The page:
Export of bioweapon technology to India to remain restricted

The United States has maintained restrictions on the export of as many as 11 of its 16 dual use technology regimes to India, including on dual use technology in chemical and biological weapons.

Dual use technologies are those that can be used for both peaceful and military purposes, including those that can aid in the proliferation of nuclear weapons and the creation of bioweapons.

India currently faces that maximum number of dual use technology denial regimes, which are adhered by the United States' Department of Commerce, State Department and the Munitions Controller.

In addition to its restrictions in chemical and biological weapons, India faces restriction in one of the two categories in nuclear non-proliferation and missile technology and in both categories in the National Security and Regional Stability dual use technology regimes.

Researchers and regulators fear that lax security at laboratories, though not in India, have allowed potential select agents to fall into the hands of those who would use them for nefarious purposes.  For this reason, the dual use technology regimes are often tightly constrained.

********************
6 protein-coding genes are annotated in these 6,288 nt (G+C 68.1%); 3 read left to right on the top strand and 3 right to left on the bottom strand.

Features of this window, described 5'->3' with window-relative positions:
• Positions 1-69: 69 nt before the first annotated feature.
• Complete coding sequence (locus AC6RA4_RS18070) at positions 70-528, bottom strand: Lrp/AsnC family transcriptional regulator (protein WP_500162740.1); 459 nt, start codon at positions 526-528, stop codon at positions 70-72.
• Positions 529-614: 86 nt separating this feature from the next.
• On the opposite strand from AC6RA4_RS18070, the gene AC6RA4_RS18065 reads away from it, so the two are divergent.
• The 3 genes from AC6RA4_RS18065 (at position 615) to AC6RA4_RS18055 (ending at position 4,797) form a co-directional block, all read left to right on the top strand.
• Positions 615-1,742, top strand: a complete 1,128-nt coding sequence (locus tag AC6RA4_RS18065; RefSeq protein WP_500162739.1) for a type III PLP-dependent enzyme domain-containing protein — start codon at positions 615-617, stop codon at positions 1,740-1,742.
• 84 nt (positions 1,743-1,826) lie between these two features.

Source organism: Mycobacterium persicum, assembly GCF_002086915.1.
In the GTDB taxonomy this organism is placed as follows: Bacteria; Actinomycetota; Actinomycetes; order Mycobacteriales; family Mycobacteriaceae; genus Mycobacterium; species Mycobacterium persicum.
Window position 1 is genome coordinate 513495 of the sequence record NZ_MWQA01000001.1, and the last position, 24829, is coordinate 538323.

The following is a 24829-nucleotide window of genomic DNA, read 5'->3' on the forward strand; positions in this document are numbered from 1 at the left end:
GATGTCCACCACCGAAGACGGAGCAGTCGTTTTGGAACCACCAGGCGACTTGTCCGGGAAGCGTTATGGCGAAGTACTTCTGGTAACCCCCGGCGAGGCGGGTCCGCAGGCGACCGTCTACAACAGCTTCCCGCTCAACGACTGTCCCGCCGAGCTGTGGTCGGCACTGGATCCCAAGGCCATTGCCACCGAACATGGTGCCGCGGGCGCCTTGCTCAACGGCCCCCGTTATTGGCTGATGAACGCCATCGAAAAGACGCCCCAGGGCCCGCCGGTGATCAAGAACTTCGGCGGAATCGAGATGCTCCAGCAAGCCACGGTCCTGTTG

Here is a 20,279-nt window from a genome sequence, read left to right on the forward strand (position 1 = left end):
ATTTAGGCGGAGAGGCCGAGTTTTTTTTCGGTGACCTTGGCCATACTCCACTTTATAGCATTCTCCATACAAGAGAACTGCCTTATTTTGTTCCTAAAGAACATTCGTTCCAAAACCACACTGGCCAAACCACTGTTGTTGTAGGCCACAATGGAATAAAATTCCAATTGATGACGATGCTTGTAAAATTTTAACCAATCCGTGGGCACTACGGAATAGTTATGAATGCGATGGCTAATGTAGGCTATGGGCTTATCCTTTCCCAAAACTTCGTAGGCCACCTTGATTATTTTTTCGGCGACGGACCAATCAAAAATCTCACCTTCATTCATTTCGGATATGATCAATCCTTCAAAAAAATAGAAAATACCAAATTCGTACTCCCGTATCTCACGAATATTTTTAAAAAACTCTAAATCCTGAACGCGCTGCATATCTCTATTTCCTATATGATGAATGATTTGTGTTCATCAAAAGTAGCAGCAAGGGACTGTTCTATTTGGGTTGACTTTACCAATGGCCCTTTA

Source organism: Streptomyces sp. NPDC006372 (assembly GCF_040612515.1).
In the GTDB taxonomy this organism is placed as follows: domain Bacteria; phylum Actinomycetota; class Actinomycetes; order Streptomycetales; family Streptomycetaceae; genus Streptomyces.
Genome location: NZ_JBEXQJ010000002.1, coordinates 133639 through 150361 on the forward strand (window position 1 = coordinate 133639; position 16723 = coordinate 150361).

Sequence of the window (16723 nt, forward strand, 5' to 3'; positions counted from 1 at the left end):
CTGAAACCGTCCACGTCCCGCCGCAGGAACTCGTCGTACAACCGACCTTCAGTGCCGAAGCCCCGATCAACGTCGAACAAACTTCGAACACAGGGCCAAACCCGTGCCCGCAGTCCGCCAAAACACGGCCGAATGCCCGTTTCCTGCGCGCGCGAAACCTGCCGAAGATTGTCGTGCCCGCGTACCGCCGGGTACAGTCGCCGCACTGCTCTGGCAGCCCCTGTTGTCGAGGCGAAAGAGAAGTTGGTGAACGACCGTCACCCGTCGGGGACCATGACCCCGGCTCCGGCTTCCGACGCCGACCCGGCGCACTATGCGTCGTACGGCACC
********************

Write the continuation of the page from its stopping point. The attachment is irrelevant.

The 2001 anthrax attacks in the United States are believed to have stemmed from just such a situation as are the July 2007 terrorist attacks in central London and at Glasgow airport. In the latter, it is believed that NHS medical professionals were potentially involved.

As well as the restrictions, the recent attacks have also served as a wake-up call that screening of those who handle pathogens needs to be heightened.